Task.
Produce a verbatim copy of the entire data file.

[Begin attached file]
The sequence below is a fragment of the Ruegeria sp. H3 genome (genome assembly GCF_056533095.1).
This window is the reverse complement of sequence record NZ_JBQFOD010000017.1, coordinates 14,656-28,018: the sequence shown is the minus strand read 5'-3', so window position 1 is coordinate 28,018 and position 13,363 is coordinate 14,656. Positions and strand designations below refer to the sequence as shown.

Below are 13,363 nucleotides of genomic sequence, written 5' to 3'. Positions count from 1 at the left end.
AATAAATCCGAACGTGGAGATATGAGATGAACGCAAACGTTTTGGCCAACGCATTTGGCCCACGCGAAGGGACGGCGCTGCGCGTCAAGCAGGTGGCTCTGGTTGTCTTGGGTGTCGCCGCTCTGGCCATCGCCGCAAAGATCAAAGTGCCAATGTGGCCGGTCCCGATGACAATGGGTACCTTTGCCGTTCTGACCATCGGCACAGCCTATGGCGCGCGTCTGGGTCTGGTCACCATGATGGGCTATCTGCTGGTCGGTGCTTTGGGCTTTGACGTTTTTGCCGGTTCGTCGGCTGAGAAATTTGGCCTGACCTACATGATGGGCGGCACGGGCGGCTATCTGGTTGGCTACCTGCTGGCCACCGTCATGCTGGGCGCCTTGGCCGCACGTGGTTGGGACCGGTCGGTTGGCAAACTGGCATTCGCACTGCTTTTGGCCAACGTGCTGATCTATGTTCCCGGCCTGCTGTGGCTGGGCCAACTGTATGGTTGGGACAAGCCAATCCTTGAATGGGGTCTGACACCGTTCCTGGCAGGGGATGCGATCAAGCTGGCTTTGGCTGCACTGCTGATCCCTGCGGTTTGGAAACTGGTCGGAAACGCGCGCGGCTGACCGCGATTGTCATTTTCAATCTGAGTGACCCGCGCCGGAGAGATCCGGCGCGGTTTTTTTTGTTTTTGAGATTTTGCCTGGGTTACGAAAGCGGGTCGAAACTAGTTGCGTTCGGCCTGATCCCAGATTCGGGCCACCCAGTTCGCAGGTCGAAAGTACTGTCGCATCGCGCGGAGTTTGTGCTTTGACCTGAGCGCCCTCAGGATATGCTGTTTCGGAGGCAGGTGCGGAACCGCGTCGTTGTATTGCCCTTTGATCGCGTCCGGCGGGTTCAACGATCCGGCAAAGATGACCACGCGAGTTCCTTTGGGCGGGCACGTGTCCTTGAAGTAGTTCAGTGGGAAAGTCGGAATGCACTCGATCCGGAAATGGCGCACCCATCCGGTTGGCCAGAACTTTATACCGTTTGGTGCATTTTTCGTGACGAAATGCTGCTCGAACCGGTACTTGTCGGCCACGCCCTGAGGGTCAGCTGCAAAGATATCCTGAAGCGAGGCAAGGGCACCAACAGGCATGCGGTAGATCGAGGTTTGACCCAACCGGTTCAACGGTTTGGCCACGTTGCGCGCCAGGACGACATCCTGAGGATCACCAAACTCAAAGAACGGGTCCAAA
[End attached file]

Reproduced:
The sequence below is a fragment of the Ruegeria sp. H3 genome (genome assembly GCF_056533095.1).
This window is the reverse complement of sequence record NZ_JBQFOD010000017.1, coordinates 14,656-28,018: the sequence shown is the minus strand read 5'-3', so window position 1 is coordinate 28,018 and position 13,363 is coordinate 14,656. Positions and strand designations below refer to the sequence as shown.

Below are 13,363 nucleotides of genomic sequence, written 5' to 3'. Positions count from 1 at the left end.
AATAAATCCGAACGTGGAGATATGAGATGAACGCAAACGTTTTGGCCAACGCATTTGGCCCACGCGAAGGGACGGCGCTGCGCGTCAAGCAGGTGGCTCTGGTTGTCTTGGGTGTCGCCGCTCTGGCCATCGCCGCAAAGATCAAAGTGCCAATGTGGCCGGTCCCGATGACAATGGGTACCTTTGCCGTTCTGACCATCGGCACAGCCTATGGCGCGCGTCTGGGTCTGGTCACCATGATGGGCTATCTGCTGGTCGGTGCTTTGGGCTTTGACGTTTTTGCCGGTTCGTCGGCTGAGAAATTTGGCCTGACCTACATGATGGGCGGCACGGGCGGCTATCTGGTTGGCTACCTGCTGGCCACCGTCATGCTGGGCGCCTTGGCCGCACGTGGTTGGGACCGGTCGGTTGGCAAACTGGCATTCGCACTGCTTTTGGCCAACGTGCTGATCTATGTTCCCGGCCTGCTGTGGCTGGGCCAACTGTATGGTTGGGACAAGCCAATCCTTGAATGGGGTCTGACACCGTTCCTGGCAGGGGATGCGATCAAGCTGGCTTTGGCTGCACTGCTGATCCCTGCGGTTTGGAAACTGGTCGGAAACGCGCGCGGCTGACCGCGATTGTCATTTTCAATCTGAGTGACCCGCGCCGGAGAGATCCGGCGCGGTTTTTTTTGTTTTTGAGATTTTGCCTGGGTTACGAAAGCGGGTCGAAACTAGTTGCGTTCGGCCTGATCCCAGATTCGGGCCACCCAGTTCGCAGGTCGAAAGTACTGTCGCATCGCGCGGAGTTTGTGCTTTGACCTGAGCGCCCTCAGGATATGCTGTTTCGGAGGCAGGTGCGGAACCGCGTCGTTGTATTGCCCTTTGATCGCGTCCGGCGGGTTCAACGATCCGGCAAAGATGACCACGCGAGTTCCTTTGGGCGGGCACGTGTCCTTGAAGTAGTTCAGTGGGAAAGTCGGAATGCACTCGATCCGGAAATGGCGCACCCATCCGGTTGGCCAGAACTTTATACCGTTTGGTGCATTTTTCGTGACGAAATGCTGCTCGAACCGGTACTTGTCGGCCACGCCCTGAGGGTCAGCTGCAAAGATATCCTGAAGCGAGGCAAGGGCACCAACAGGCATGCGGTAGATCGAGGTTTGACCCAACCGGTTCAACGGTTTGGCCACGTTGCGCGCCAGGACGACATCCTGAGGATCACCAAACTCAAAGAACGGGTCCAAA